Arafat to discuss Wye with Barak
Monday 09 August 1999
The Palestinian leader Yasser Arafat welcomed anoffer from Israel's Prime Minister, Ehud Barak, to start implementing the Wye Agreement next month and to withdraw occupying forces from another slice of the West Bank from 1 October. The American Secretary of State, Madeleine Albright, has postponed a planned mediating mission to give the two sides a chance to solve their differences alone.
Under the Wye accord, signed last autumn, Israel undertook to pull back from 13.2 per cent of the territory, but Benjamin Netanyahu's right- wing government froze the deal after ceding the first 2 per cent. While reiterating his commitment to honour Wye, Mr Barak tried to persuade Mr Arafat to revise the map and incorporate the final stage of withdrawal in a definitive peace agreement.
The Palestinians insisted, however, that Israel must implement Wye to the letter. On Friday, their spokesman said:"We will not begin to negotiate the final-status arrangement before the full implementation of the interim agreements."
After Mr Barak's more conciliatory statement in an interview with army radio yesterday, Mr Arafat told reporters in Gaza: "We welcome this. They had promised implementing in August, but if they say September, we agree to this." Mr Arafat warned the new Prime Minister that the Palestinians would be distressed if he did little more than set the clock ticking in September. He demanded speedy action on such issues as the release of Palestinian prisoners and the green light for a long-delayed sea port in Gaza.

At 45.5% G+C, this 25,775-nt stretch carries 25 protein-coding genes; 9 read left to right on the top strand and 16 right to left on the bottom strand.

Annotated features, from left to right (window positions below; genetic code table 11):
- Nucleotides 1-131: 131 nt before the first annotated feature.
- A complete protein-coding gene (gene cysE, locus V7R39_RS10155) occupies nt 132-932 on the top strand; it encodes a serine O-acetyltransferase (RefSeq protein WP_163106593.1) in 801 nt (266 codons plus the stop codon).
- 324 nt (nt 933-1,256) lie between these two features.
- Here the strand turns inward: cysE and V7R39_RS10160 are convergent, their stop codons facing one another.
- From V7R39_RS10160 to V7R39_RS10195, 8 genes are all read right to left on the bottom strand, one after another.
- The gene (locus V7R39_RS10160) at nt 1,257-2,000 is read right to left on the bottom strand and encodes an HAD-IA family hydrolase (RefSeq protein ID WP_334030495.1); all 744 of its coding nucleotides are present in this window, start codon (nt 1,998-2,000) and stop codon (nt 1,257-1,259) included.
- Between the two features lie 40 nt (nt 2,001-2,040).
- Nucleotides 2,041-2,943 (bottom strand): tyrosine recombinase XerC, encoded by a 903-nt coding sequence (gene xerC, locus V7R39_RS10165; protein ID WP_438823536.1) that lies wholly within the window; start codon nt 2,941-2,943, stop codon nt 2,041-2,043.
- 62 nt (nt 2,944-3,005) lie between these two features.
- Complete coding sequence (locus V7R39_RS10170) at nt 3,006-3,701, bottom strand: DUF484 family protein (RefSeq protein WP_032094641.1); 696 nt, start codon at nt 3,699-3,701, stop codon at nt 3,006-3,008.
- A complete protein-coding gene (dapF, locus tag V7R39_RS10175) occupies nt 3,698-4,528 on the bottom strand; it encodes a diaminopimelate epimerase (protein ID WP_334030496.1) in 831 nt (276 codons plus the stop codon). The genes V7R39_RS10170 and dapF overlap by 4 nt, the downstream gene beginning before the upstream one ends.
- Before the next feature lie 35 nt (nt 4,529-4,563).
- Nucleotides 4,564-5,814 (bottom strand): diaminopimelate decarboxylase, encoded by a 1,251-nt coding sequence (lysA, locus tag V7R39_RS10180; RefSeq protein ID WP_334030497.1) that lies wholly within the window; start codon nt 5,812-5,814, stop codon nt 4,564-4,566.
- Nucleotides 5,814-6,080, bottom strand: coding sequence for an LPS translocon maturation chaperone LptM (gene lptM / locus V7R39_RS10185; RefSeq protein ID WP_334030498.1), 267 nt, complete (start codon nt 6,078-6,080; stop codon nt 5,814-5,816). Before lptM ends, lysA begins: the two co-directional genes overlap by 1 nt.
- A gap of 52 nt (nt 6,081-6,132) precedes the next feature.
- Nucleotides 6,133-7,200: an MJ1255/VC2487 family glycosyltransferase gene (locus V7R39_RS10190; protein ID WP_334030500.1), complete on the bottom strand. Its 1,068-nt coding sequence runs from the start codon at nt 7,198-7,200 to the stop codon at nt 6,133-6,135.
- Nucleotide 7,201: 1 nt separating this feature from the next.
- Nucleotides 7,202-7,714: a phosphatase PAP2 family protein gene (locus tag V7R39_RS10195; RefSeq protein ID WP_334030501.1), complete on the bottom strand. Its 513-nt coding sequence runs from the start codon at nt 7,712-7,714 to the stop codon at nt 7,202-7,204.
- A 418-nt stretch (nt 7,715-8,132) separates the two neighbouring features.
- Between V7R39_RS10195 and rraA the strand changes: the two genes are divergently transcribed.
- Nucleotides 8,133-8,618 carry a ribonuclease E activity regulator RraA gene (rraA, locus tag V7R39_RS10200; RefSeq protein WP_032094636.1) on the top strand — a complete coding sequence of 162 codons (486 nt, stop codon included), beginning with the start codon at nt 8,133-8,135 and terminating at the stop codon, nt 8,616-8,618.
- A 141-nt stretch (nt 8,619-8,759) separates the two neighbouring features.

As frustration grew last week, Palestinian authorities encouraged protesters to take to the streets and challenge Israeli troops, who responded with rubber-coated bullets.
On Saturday about 4,000 of Mr Arafat's Fatah activists demonstrated in Gaza. The Palestinian leader told them: "Step by step, stone by stone, we will rebuild the independent Palestinian state whose capital is Jerusalem."
Israeli intelligence officers believe the Palestinian leadership is signalling that the alternative to progress is confrontation. The young heirs of the intifada do not limit themselves to stones. Two Israeli settlers were shot and wounded in Hebron last Tuesday. Hamas, the Islamic resistance movement, said it had carried out the attacks.
At midnight on Saturday, the Israeli army lifted both a curfew and a closure that had been imposed on the section of the West Bank town of Hebron under its control. The curfew had confined the 30,000 Palestinians in the Israeli-controlled part of the town to their homes and prevented them from entering or leaving Hebron since Tuesday night.
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